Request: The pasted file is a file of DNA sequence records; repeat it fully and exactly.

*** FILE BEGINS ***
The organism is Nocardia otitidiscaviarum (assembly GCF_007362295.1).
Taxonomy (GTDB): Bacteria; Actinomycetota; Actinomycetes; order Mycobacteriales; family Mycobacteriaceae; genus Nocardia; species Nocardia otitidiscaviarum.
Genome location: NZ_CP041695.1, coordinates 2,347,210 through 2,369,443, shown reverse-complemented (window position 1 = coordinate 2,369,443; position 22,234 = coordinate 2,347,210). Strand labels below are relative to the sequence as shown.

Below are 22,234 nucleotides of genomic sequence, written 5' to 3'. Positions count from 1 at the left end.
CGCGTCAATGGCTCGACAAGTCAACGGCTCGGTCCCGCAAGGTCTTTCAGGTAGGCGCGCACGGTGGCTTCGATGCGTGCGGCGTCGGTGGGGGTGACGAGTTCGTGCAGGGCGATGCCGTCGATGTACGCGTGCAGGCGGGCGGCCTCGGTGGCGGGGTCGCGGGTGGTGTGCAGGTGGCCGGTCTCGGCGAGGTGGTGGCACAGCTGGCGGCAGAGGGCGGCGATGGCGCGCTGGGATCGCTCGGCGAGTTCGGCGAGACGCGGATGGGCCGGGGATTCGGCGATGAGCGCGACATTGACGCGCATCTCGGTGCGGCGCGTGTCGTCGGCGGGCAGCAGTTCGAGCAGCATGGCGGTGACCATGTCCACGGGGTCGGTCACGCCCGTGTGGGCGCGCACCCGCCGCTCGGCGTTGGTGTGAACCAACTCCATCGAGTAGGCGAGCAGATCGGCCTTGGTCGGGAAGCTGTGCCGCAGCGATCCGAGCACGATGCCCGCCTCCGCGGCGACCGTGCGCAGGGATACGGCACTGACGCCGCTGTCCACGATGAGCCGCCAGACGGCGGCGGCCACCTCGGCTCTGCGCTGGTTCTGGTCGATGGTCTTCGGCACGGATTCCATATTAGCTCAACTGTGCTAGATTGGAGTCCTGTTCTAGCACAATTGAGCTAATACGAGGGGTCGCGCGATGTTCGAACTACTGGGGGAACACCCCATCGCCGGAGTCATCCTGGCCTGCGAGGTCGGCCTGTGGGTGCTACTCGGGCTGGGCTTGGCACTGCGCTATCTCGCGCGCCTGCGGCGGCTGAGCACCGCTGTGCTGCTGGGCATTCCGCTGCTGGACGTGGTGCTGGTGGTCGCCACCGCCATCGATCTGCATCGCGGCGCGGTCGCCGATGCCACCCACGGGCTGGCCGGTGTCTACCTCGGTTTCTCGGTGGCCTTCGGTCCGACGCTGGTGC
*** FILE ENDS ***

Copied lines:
The organism is Nocardia otitidiscaviarum (assembly GCF_007362295.1).
Taxonomy (GTDB): Bacteria; Actinomycetota; Actinomycetes; order Mycobacteriales; family Mycobacteriaceae; genus Nocardia; species Nocardia otitidiscaviarum.
Genome location: NZ_CP041695.1, coordinates 2,347,210 through 2,369,443, shown reverse-complemented (window position 1 = coordinate 2,369,443; position 22,234 = coordinate 2,347,210). Strand labels below are relative to the sequence as shown.

Below are 22,234 nucleotides of genomic sequence, written 5' to 3'. Positions count from 1 at the left end.
CGCGTCAATGGCTCGACAAGTCAACGGCTCGGTCCCGCAAGGTCTTTCAGGTAGGCGCGCACGGTGGCTTCGATGCGTGCGGCGTCGGTGGGGGTGACGAGTTCGTGCAGGGCGATGCCGTCGATGTACGCGTGCAGGCGGGCGGCCTCGGTGGCGGGGTCGCGGGTGGTGTGCAGGTGGCCGGTCTCGGCGAGGTGGTGGCACAGCTGGCGGCAGAGGGCGGCGATGGCGCGCTGGGATCGCTCGGCGAGTTCGGCGAGACGCGGATGGGCCGGGGATTCGGCGATGAGCGCGACATTGACGCGCATCTCGGTGCGGCGCGTGTCGTCGGCGGGCAGCAGTTCGAGCAGCATGGCGGTGACCATGTCCACGGGGTCGGTCACGCCCGTGTGGGCGCGCACCCGCCGCTCGGCGTTGGTGTGAACCAACTCCATCGAGTAGGCGAGCAGATCGGCCTTGGTCGGGAAGCTGTGCCGCAGCGATCCGAGCACGATGCCCGCCTCCGCGGCGACCGTGCGCAGGGATACGGCACTGACGCCGCTGTCCACGATGAGCCGCCAGACGGCGGCGGCCACCTCGGCTCTGCGCTGGTTCTGGTCGATGGTCTTCGGCACGGATTCCATATTAGCTCAACTGTGCTAGATTGGAGTCCTGTTCTAGCACAATTGAGCTAATACGAGGGGTCGCGCGATGTTCGAACTACTGGGGGAACACCCCATCGCCGGAGTCATCCTGGCCTGCGAGGTCGGCCTGTGGGTGCTACTCGGGCTGGGCTTGGCACTGCGCTATCTCGCGCGCCTGCGGCGGCTGAGCACCGCTGTGCTGCTGGGCATTCCGCTGCTGGACGTGGTGCTGGTGGTCGCCACCGCCATCGATCTGCATCGCGGCGCGGTCGCCGATGCCACCCACGGGCTGGCCGGTGTCTACCTCGGTTTCTCGGTGGCCTTCGGTCCGACGCTGGTGC